Three American workers have sued the huge Indian outsourcing firm Cognizant for racial discrimination, contending that it illegally favors people from South Asia, often on H-1B visas, in all of its personnel decisions.
This has David-vs.-Goliath overtones; three rank-and-file workers taking on a multi-national corporation with annual revenues, at last count, reaching $14.81 billion a year and a small law firm in Washington's Adams-Morgan neighborhood (where I used to live) grappling with the massive Gibson Dunn and Crutcher, with its 20 law offices spread over four continents. The plaintiffs' firm is Kotchen and Low LLP.
And though it does not use the term "reverse discrimination", this is a suit by two Anglo-Americans (my term) and one Hispanic American in which the Caucasians are the discriminated-against underdogs, and those favored are from India.
Further, the trio is attacking a large-scale foreign worker program that has been allowed to grow by leaps and bounds by the federal government, under both Republican and Democratic administrations. The odds are remarkable.
Gibson Dunn's defense (of its client's personnel practices) opens this way:
Count I fails to state a claim because the harm alleged is not cognizable under Section 1981. Section 1981 prohibits discrimination on the basis of race, but Plaintiff's factual allegations, on their face, plainly pertain to a claim of discrimination based on national origin — not race.
Section 1981 is part of the Civil Rights Act of 1866, outlawing racial discrimination in employment.
It is as if the defendant in a criminal trial said: "Judge, I did not attack him with an axe, as charged, I had a machete in my hands." (I also wonder about the, perhaps unconscious, pun on the client's name.) The full set of trial documents can be seen at case 2:17-cv-06848-DMG-PLA in the electronic PACER files.
The plaintiffs responded that it was, in fact, racial discrimination. As we pointed out a couple of years ago, Cognizant has a record, within the H-1B program, of hiring 99.6 percent of its temporary workers from India. The other big firms have comparable records, but none of the others reach that percentage.
The complaint, in federal district court in California, is a class action suit filed on behalf of those discriminated against, seeking damages for the workers and for changes in Cognizant's policies.
Cognizant is in what might be called the rent-a-programmer business. In 2016, the company had the largest number of approved H-1B petitions in the country, with a total, including new and extended visas, of 21,459 that year.
The three workers said that Cognizant had four inter-locking personnel policies that led to routine discrimination against non-South Asians. These included (1) widespread use of H-1B visas in the hiring process; (2) favoritism toward hiring people of South Asian descent who are in this country and can work without the H-1B visa; (3) a discriminatory promotion policy that favors South Asians; and (4) a termination policy that also works against non-South Asians.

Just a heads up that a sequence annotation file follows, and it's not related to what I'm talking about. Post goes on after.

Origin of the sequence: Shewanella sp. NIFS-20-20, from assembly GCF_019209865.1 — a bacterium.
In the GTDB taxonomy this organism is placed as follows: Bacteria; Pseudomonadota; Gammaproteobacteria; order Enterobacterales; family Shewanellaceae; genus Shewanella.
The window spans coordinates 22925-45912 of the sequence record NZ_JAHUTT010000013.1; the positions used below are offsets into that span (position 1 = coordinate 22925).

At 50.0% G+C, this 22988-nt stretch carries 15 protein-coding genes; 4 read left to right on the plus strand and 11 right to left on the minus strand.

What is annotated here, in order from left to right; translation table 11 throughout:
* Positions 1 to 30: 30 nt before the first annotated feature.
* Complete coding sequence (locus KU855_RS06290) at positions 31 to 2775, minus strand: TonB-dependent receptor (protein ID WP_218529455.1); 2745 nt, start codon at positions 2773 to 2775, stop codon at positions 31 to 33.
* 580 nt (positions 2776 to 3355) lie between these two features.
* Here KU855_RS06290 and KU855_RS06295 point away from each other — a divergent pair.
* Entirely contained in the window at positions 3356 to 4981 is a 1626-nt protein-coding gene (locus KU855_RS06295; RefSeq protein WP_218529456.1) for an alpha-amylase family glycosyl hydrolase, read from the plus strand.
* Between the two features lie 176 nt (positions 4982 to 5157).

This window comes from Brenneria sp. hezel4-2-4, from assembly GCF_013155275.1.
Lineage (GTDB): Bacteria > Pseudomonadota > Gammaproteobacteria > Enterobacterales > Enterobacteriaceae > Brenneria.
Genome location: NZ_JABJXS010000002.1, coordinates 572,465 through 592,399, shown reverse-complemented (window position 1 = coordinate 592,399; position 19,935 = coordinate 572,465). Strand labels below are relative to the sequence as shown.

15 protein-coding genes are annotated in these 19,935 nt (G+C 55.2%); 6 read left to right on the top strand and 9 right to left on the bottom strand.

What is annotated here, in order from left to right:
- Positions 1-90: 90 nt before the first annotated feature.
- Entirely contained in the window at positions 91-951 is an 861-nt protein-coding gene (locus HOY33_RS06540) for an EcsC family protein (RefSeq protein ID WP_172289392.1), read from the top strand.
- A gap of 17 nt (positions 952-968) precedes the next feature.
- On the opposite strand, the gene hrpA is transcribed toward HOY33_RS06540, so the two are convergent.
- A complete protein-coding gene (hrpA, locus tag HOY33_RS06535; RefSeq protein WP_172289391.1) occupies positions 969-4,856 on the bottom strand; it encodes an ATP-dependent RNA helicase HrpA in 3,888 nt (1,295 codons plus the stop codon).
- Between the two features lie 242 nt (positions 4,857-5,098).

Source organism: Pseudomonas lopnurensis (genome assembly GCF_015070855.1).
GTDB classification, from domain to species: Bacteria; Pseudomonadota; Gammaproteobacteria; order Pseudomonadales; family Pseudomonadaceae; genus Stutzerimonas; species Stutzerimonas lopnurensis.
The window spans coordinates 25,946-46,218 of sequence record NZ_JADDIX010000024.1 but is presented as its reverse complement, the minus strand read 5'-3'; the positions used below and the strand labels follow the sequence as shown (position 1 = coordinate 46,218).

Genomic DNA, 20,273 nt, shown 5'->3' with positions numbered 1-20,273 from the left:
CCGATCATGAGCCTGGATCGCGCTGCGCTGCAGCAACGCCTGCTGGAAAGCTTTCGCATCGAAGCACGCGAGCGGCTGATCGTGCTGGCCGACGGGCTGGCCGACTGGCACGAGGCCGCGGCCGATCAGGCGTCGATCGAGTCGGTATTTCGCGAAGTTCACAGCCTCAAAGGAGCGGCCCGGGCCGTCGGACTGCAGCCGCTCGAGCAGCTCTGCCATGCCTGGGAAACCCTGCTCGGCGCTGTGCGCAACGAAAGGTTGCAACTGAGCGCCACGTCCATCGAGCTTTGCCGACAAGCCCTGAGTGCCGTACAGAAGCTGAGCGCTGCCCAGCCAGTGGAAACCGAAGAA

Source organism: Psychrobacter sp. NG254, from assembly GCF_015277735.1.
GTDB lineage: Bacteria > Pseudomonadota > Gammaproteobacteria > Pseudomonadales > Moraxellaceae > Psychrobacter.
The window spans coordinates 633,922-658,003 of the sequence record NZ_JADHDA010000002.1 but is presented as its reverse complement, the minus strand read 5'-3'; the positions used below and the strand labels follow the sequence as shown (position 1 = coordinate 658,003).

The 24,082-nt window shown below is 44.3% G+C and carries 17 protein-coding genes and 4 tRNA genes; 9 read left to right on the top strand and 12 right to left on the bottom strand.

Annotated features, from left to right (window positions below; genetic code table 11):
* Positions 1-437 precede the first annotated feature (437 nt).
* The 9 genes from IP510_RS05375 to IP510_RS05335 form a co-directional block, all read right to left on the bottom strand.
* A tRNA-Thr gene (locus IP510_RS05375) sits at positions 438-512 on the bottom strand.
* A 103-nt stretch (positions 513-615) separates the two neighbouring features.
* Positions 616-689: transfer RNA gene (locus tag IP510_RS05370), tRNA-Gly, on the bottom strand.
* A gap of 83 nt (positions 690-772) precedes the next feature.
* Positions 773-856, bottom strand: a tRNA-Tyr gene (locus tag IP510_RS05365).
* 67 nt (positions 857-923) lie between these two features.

As we have noted earlier, the huge Indian outsourcing companies' discriminatory practices are rather narrower than the plaintiffs charged; they are in favor of young, male, Indian nationals from four mostly Hindu states in the south of the nation. They are, in short, a very specific subset of South Asians.
DMG. The careful reader will have noted earlier that part of the number for the case is "DMG". That stand for Dolly M. Gee, the federal judge hearing the case (the PLA in the case number is for the magistrate judge). Judge Gee is more than a set of initials, she is reckoned by many to be one of the most migrant-favorable federal district court judges in the land, and she is sitting within the borders of the liberal Ninth Circuit. My colleague, Dan Cadman, reported on her strongly worded decision against the government's alien detention policies in an earlier posting.
Let's assume that Judge Gee will do what she thinks is right — the case is ripe for judgment at this point. However, she must be inwardly torn about the case; should she stand with the under-dogs, as she has often in the past, even though the under-dogs are U.S. citizens in this case? Or should she support the interests of the H1-B migrants, even though the statistics scream that they are the beneficiaries of favorable discrimination?
Judge Gee is the daughter of Cantonese immigrants; she is a Californian who was nominated to the bench by President Clinton, but the nomination was not confirmed; subsequently President Obama nominated her and she was confirmed the second time around.
Should she rule against Cognizant, and were the ruling to be upheld on appeal (probably a year or two from now), it would revolutionize the way H-1B workers are selected.
And though Cognizant and its lawyers probably don't think this way, if H-1B were to be cleansed of its current, total tolerance of discrimination, it would help preserve that program, despite the way it deprives hundreds of thousands of Americans of middle-class jobs.
Let's see what she decides.